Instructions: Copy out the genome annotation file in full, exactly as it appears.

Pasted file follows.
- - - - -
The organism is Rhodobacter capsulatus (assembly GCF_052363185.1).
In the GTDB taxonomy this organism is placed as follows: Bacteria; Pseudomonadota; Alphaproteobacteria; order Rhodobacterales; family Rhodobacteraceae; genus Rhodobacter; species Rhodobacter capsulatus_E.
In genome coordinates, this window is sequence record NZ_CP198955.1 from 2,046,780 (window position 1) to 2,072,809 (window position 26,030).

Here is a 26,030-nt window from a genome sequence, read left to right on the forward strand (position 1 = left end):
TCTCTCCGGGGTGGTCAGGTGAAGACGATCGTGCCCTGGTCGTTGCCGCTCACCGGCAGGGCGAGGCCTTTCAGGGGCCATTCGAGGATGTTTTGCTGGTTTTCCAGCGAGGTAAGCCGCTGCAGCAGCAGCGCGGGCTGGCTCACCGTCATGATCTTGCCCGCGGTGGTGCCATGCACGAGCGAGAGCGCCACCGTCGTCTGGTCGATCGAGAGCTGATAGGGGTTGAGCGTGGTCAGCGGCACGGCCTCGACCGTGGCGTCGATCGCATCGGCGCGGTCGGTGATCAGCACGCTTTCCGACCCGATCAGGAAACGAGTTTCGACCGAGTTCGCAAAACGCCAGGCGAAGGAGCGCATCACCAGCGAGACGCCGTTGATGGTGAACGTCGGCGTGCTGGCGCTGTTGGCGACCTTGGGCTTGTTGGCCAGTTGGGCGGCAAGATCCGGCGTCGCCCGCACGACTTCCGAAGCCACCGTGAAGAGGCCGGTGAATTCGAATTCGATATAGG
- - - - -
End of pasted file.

The organism is Rhodobacter capsulatus (assembly GCF_052363185.1).
In the GTDB taxonomy this organism is placed as follows: Bacteria; Pseudomonadota; Alphaproteobacteria; order Rhodobacterales; family Rhodobacteraceae; genus Rhodobacter; species Rhodobacter capsulatus_E.
In genome coordinates, this window is sequence record NZ_CP198955.1 from 2,046,780 (window position 1) to 2,072,809 (window position 26,030).

Here is a 26,030-nt window from a genome sequence, read left to right on the forward strand (position 1 = left end):
TCTCTCCGGGGTGGTCAGGTGAAGACGATCGTGCCCTGGTCGTTGCCGCTCACCGGCAGGGCGAGGCCTTTCAGGGGCCATTCGAGGATGTTTTGCTGGTTTTCCAGCGAGGTAAGCCGCTGCAGCAGCAGCGCGGGCTGGCTCACCGTCATGATCTTGCCCGCGGTGGTGCCATGCACGAGCGAGAGCGCCACCGTCGTCTGGTCGATCGAGAGCTGATAGGGGTTGAGCGTGGTCAGCGGCACGGCCTCGACCGTGGCGTCGATCGCATCGGCGCGGTCGGTGATCAGCACGCTTTCCGACCCGATCAGGAAACGAGTTTCGACCGAGTTCGCAAAACGCCAGGCGAAGGAGCGCATCACCAGCGAGACGCCGTTGATGGTGAACGTCGGCGTGCTGGCGCTGTTGGCGACCTTGGGCTTGTTGGCCAGTTGGGCGGCAAGATCCGGCGTCGCCCGCACGACTTCCGAAGCCACCGTGAAGAGGCCGGTGAATTCGAATTCGATATAGG